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totally prevent the passage of steamboats up and down the river at that point. Does any one doubt that the general government would have the power to cause this obstruction to be removed? And if so, upon what other ground than the paramount rights of navigation. over any private interest; and that a navigable river yested in the public as a highway cannot be subverted by state legislation. Even now, Congress asserts this right over the navigable highways of the nation, and while this bill is pending in the legislature of this state and its power invoked to authorize a private corporation to build dam across one of these highways, the National Congress in the popular branch thereof, has passed the “River and Harbor ’’ appropriation bill containing a provision which authorizes and requires the Secretary of War to remove all bstructions and encroachments upon the navigable waters of the United States, and all such structures upon the same as the government engineers may condemn as obstructions to free navigation; and upon this point your committee respectfully insist that this would be the assumption and exercise of a most arbitrary and unwarrantable power on the part of the general government, if the legislature of this State had the constitutional authority to empower the construction of the Kilbourn City dam, which is to say the least, a total obstruction to steamboat navigation at that point on the Wisconsin river. And now let us apply these legal principles to the bill under consideration. Unquestionably it is ust be construed as a private and not as a public act. The legislature has to right to assume or expect that a private corporation is to expend its capital and means to any great extent for the public benefit alone. And whatever pretense may be made as to the benefits accruing to navigation by the passage of this bill and the completion of the contemplated works, no fair construction of its provisions upon their face can warrant the conclusion that the improvement of navigation in the Chippewa river is its object. Construed as a private act must be, we are bound to say, that it is for the private benefit of its incorporators, and is not asked for in the public interest. In the opinion of your committee, by fair construction, its real purpose is the incorporation of a booming company with sufficient facilities of boomage to store and control the logs belonging to themselves, and also command the storage, assorting and delivery, year after year, of a vast amount of logs belonging to other persons, which shall afford to this company a revenue of fifty cents per thousand feet for so doing. And to accomplish this purpose it is proposed by the bill to erect a dam sixteen feet high across the entire river bed; appropriate not less than two miles of the whole river from bank to bank; close up the same to navigation and convert it into a vast boom or reservoir for holding logs, thereby absolutely taking away that distance of a public navig. highway from its proper owners—the citizens of the United tates—a highway, safe and reliable, and over which yearly passes a commerce of not less than one million of dollars in value, and surrendering the same into the hands of a private corporation for private purposes, upon its promise to provide in lieu thereof a naviga. tion full of dangerous contingencies at least, and involving endless litigation and expense by a cut-off dam, chute and lock, and to provide a standing fund of not less than twenty thousand dollars with which to pay off the infringments of navigable rights which the bill itself anticipates. The undersigned, a majority of your committee are of the opinion that the first interogatory hereinbefore set forth, should be also answered in the negative. They are of the opinion that the public use as a highway of the Chippewa river is vested in the whole people of the United States; that the legislature of this State has no power to authorize the subversion of that public use to private purposes, or to impair or obstruct the same; that the legislature cannot authorize experiments of the kind contemplated in this bill upon a navigable highway; that if a private corporation “of the kind contemplated in this bill,” cannot, under the law and the constitution of this State, exercise the right of eminent domain by taking private property for public use, neither can it appropriate to itself the public domain of a navigable river for private uses. They are of the opinion that if Congress can empower a sing: government engineer to determine whether the proposed dam, when built as claimed in this bill shall or shall not be an obstruction of encroachment upon navigation, and compel its removal, if such, then this Legislature cannot authorize its construction.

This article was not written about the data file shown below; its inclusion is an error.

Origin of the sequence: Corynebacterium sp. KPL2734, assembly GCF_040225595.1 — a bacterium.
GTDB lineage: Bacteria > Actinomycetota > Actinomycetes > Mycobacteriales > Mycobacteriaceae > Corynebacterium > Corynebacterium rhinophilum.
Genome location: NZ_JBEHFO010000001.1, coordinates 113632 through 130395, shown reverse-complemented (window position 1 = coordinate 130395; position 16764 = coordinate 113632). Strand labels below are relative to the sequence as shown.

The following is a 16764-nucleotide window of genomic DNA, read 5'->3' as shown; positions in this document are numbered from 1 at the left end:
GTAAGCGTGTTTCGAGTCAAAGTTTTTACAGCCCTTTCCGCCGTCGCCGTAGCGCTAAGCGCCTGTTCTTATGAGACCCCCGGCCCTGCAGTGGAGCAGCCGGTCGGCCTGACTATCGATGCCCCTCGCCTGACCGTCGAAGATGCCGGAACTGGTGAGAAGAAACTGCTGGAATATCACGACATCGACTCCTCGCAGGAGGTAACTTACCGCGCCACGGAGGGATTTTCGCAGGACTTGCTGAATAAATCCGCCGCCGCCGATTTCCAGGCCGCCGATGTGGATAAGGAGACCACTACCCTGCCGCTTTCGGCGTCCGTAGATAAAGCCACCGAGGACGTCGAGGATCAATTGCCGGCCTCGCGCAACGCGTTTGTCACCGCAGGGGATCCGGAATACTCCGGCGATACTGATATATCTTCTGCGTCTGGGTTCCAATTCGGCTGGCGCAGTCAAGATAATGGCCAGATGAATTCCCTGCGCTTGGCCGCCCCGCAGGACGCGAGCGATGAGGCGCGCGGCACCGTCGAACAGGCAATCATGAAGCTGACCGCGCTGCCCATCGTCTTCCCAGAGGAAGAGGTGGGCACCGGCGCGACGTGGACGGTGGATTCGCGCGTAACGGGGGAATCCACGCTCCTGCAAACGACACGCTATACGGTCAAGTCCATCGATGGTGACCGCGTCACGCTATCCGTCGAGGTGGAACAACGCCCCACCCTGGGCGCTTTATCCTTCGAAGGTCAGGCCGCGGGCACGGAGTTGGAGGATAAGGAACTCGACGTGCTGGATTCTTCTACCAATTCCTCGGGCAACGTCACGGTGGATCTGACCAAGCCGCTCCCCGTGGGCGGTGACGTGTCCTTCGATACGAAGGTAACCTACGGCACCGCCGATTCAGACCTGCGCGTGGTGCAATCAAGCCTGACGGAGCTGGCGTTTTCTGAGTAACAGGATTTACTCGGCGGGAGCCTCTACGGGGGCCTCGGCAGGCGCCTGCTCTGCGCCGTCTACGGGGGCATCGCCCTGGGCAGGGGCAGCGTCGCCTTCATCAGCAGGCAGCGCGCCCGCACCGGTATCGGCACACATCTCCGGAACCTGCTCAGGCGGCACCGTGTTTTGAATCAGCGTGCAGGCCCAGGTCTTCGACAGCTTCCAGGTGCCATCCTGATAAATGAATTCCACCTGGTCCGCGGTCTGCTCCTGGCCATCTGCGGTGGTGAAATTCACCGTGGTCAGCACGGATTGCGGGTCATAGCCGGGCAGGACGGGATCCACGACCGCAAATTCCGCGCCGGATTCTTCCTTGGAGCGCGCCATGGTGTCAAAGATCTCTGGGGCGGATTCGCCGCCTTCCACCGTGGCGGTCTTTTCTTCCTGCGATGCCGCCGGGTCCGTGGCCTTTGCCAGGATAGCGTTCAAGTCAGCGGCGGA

Senator Baldwin agrees with the majority of your committee in answering the second of said questions in the negative, but assents from the balance of the report. Senator Magoon, as we are it. formed, will submit his views upon both questions to the Senate at some future time.
All of which is respectfully submitted.
GEO. C. HAZELTON,